This week’s post may be slightly shorter but it raises real issues about the value of tourism and its consequences.
Our special guests this week are Myanmar’s endangered wild elephants.
Indeed, as described by the NGO Elephant Family it is necessary to look into the repercussions of tourism in Thailand, particularly of elephant camps and rides. The latter are a must do for thousands of tourists every year, but indirectly cause elephants to be killed in Burma.
Elephant Family reports that calves and young females are being systematically removed from their forest homes in Myanmar to supply such tourist camps all over Thailand. They are subjected to very brutal and pitiless practices to capture and domesticate them: they are beaten, tortured and most of them die during this process. For Elephant Family, “the ruthless exploitation of these elephants is unspeakable”.
Thailand, like many other countries in the region, lacks national elephant camp standards to judge whether one camp does or does not meet the standards for the welfare of elephants. According to Elephant Family, the best advice to give to tourists is to support efforts for change and spread the word about this issue.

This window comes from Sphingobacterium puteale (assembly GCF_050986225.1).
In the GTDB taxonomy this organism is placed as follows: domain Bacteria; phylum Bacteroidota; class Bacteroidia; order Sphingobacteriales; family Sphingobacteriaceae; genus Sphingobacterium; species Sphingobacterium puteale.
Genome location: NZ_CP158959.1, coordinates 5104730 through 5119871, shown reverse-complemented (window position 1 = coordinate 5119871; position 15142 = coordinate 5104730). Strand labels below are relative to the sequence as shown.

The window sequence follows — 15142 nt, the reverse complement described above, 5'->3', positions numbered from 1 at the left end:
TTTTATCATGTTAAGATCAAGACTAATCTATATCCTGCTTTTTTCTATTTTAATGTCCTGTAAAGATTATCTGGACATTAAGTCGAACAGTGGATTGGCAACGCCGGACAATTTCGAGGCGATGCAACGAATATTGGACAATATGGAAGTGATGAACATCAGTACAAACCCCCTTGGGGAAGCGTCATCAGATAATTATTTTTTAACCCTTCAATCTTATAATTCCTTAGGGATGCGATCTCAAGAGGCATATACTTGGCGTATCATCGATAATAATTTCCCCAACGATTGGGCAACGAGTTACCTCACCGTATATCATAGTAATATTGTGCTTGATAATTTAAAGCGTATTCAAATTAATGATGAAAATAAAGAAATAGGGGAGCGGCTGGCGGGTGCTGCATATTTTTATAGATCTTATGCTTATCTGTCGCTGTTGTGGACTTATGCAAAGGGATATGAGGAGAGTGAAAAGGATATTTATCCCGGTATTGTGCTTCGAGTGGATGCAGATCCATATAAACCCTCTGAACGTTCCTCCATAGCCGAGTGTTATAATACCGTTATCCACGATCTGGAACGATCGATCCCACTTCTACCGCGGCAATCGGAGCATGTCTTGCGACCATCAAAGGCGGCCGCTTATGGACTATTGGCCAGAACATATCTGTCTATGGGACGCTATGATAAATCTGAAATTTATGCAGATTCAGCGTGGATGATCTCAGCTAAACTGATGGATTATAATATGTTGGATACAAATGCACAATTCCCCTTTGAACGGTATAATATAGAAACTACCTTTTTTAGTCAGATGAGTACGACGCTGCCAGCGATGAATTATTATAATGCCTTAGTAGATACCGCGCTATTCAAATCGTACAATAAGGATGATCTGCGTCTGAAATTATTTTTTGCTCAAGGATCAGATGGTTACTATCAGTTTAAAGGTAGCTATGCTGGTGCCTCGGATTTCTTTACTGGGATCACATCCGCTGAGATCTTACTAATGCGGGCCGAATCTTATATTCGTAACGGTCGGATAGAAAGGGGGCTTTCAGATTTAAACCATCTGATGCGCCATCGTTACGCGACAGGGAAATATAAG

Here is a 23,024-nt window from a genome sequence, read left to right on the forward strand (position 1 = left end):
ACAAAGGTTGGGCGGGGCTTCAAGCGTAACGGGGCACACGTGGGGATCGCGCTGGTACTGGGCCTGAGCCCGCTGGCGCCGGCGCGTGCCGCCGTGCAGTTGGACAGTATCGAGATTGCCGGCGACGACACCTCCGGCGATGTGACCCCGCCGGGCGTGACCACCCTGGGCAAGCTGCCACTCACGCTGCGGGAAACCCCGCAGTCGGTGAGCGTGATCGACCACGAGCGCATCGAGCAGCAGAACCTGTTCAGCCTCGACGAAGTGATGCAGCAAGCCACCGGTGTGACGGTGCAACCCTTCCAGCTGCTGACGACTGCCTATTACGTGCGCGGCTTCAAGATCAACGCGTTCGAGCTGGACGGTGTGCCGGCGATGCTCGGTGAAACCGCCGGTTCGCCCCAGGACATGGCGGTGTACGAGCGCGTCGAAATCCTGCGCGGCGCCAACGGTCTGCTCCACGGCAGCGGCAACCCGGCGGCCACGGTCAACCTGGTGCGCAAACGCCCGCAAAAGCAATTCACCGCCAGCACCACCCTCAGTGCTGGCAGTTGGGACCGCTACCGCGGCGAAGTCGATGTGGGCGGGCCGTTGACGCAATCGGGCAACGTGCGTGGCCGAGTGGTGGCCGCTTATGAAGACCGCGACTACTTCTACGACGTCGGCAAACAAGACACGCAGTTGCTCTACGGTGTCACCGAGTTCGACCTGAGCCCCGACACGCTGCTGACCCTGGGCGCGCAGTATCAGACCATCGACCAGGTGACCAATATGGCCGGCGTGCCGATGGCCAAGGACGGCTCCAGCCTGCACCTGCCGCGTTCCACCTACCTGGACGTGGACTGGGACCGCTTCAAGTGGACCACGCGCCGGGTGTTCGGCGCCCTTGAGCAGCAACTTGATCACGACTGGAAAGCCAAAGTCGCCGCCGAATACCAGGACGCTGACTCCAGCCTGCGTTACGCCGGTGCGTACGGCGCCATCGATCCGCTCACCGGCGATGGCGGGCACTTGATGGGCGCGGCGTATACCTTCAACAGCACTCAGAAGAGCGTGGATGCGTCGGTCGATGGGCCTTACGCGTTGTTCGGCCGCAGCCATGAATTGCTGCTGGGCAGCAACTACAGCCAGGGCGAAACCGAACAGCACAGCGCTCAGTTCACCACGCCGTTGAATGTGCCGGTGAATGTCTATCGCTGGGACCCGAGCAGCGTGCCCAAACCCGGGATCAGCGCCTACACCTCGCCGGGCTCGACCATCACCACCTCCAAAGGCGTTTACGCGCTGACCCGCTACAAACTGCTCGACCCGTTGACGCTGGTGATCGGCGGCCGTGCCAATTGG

Beyond such concerns is also the issue of the quality of tourism. The UN World Tourism Organisation (UNWTO) recalls that Myanmar should adopt “a value-based strategy, not a volume-based strategy with a view to tourism”. Xu Jing, the UNWTO Regional Director for Asia and the Pacific claims that “sometimes less is more” from the perspective of protecting natural and cultural resources of Myanmar.
He stresses the importance of making sure that benefits of the new tourism boom will also improve local people’s well-being, and of not taking any hasty decisions based only on profit but to instead really think about how to cope with the imminent mass flow of tourists.
When speaking of the value of tourism, this can be an interesting and thought-provoking question to ask, particularly when we look at the possible major cultural differences or economic imbalances between the photographer and his subjects. For the author, the answer is “that responsible photography is very much like responsible travel” and he highlights eight guidelines to help travelers in their journey: “be informed”, “communicate”, “take the at home test”, “use an ice-breaker”…etc.
And last but not least, two lovely stories about the breathtaking city of Bagan, which is the most significant archeological site in Burma.
The first is a beautiful and very detailed portrait of two travelers’ journey to Bagan: how to get there, the travel budget, the best accommodation and above all, which temples to see.
The second is about Sulamani Temple in Bagan and its stunning fresco.
We wish you a good week.